The Untouchables


My earliest recollections of my bother Charlie are short snippets of us playing “Gangsters.”  This was a role play game (like girls play “House”) that he had made up.  It was inspired by a TV show on in the late 1950’s, called the “The Untouchables.”  

In the show, a group of U.S. federal law-enforcement agents worked to end Al Capone‘s reign of terror on Chicago, in the late 1920’s.  You’d assume, in this role play game, that Charlie would play the role of Elliott Ness; the handsome, charismatic Federal Agent who fearlessly led his team in the fight against crime and corruption.  However, even at the young age of 11, Charlie had a propensity towards the underworld.

In this role play, I was always given the role of the “Bank Teller” and my he was the “Bank Customer” (aka The Bank Robber!) Money from the Monopoly game came in useful, as did my Mom’s dress up clothes and junk jewelry. He’d meticulously set the scene laying out the money in neat stacks, of same denomination bills on the seat of a kitchen chair.  I’d be all dressed up, adorned with way too much jewelry for a Bank Teller, sitting on the floor behind my the chair (aka “the bank counter.”) The slats, on the back of the chair were perfect for providing that “cage” like atmosphere that bank tellers used to work behind, back in the day!

Charlie would swagger into the bank (yes even at 11 he had a definite swagger!) pretending to be a normal customer and he’d begin “casing the joint.”  He would then casually stroll up to my counter and I’d say something clever like “My I help you?”  He would give me that devious “Charlie” grin, pull the plastic gun out of his pocket and say something like;  “This is s stick up lady, give me all the money!”  I’d of course act surprised and panicked while I filled a brown paper lunch bag with the multi-colored Monopoly money.  He’d want my jewelry too… so off it came and into the bag as well. He’d look around nervously, wave the gun in my face and shout, “Hurry up, before the cops get here.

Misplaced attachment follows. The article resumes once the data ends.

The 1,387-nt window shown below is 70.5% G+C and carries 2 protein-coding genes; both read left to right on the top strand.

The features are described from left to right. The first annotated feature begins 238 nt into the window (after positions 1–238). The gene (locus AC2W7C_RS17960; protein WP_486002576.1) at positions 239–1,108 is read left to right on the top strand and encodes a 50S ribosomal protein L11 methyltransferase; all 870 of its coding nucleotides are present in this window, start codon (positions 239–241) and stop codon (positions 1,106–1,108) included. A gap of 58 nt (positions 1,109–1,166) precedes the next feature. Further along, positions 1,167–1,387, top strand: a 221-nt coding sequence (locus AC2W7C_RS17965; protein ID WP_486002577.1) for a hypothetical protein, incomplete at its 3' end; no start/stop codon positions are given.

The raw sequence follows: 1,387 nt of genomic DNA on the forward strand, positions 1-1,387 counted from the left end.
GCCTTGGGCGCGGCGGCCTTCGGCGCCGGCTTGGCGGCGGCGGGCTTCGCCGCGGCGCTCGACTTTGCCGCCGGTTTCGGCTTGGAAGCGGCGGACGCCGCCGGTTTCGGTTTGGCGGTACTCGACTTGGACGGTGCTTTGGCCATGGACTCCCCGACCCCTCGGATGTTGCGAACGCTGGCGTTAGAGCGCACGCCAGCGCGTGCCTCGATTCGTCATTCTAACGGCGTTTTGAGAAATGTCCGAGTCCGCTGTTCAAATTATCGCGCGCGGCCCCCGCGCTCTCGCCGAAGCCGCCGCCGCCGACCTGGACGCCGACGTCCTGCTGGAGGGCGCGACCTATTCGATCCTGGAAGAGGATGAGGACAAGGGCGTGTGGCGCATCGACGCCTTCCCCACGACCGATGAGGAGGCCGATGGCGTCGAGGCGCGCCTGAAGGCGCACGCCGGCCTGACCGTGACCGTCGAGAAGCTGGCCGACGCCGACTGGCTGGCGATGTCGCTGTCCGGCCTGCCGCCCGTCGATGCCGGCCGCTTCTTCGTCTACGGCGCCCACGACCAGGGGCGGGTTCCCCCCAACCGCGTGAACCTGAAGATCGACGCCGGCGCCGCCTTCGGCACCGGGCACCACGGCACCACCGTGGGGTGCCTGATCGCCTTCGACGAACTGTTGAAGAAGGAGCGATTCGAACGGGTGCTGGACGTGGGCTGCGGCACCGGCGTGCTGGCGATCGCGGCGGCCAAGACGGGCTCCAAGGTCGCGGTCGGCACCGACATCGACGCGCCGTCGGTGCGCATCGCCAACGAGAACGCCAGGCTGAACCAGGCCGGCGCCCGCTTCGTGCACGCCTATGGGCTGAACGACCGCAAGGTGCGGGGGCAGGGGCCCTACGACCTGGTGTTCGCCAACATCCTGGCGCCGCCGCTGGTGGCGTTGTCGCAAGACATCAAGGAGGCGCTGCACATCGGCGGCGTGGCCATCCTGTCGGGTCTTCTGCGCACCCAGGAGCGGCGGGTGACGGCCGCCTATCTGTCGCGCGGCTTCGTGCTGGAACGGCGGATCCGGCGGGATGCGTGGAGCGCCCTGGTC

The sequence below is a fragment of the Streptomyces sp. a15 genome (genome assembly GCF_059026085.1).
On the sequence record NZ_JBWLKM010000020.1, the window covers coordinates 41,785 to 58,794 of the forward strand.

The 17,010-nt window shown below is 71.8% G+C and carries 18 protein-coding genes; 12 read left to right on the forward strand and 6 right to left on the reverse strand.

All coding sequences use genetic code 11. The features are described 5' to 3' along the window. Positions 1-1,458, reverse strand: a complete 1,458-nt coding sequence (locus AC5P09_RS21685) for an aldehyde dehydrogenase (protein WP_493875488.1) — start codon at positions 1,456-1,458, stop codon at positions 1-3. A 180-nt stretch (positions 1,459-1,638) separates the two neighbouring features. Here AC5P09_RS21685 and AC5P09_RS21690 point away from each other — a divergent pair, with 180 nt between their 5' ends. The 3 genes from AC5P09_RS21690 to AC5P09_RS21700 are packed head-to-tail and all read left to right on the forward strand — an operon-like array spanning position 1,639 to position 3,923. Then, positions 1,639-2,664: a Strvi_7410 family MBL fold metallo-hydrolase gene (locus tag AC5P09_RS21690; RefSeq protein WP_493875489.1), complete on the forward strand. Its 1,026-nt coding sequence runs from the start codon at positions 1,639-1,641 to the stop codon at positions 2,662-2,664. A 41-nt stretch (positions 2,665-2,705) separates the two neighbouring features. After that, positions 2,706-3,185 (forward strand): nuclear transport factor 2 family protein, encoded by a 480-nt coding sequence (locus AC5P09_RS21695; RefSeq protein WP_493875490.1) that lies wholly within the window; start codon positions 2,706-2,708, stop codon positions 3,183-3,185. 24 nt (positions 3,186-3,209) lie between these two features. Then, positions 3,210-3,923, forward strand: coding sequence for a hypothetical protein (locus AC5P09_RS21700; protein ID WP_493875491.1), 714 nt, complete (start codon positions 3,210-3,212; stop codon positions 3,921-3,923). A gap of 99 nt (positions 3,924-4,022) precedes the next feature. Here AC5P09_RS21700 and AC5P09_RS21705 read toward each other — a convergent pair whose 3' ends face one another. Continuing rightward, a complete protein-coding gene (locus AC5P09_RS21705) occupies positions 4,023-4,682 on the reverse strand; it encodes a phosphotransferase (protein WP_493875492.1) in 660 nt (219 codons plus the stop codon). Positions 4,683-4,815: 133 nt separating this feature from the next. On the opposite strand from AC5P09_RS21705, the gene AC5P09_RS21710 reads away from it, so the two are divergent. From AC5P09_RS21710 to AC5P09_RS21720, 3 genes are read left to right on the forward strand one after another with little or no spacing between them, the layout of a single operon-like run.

He would grab the paper bag with the money and the jewelry and then walk behind the “counter” (because even the imaginary bank walls couldn’t keep him out)  and he’d handcuff me!  He’d also (just for good measure) put a gag over my mouth, which was usually one of his socks!

And then…  he would leave.

No really, he would leave!  I mean he would leave the house, not just the room!  He’d just run out the back door, go outside and look for his friends… And there I’d be, sitting on the floor, handcuffed and gagged, with a dirty old sock!

These are some of my earliest memories of my big bother Charlie…  who even after this, I adored.


  1. I can see it now. what a great memory,, Charlie was a in a league of his own. I will never know another in my lifetime. I am just so happy to have spent the last 30 years knowing him as the best friend I ever had, God bless.

    Liked by 1 person

  2. He was the best!!! Loved him as soon as I met him at the wonderful age of 13 when my Unckes Bruce and Dennis brought him to the house. When he worked at the Last Exit my sister and I would take the #5 bus downtown to buy our jeans. My mom would call “Uncle Charlie” and tell him as soon as we had bought what we needed he was to make sure we got on the next bus home and he would. Telling us time is up! He knew exactly when the next #5 was due to take us home! Miss him so much!!! Very much a part of my growing up and our family.

    Liked by 1 person

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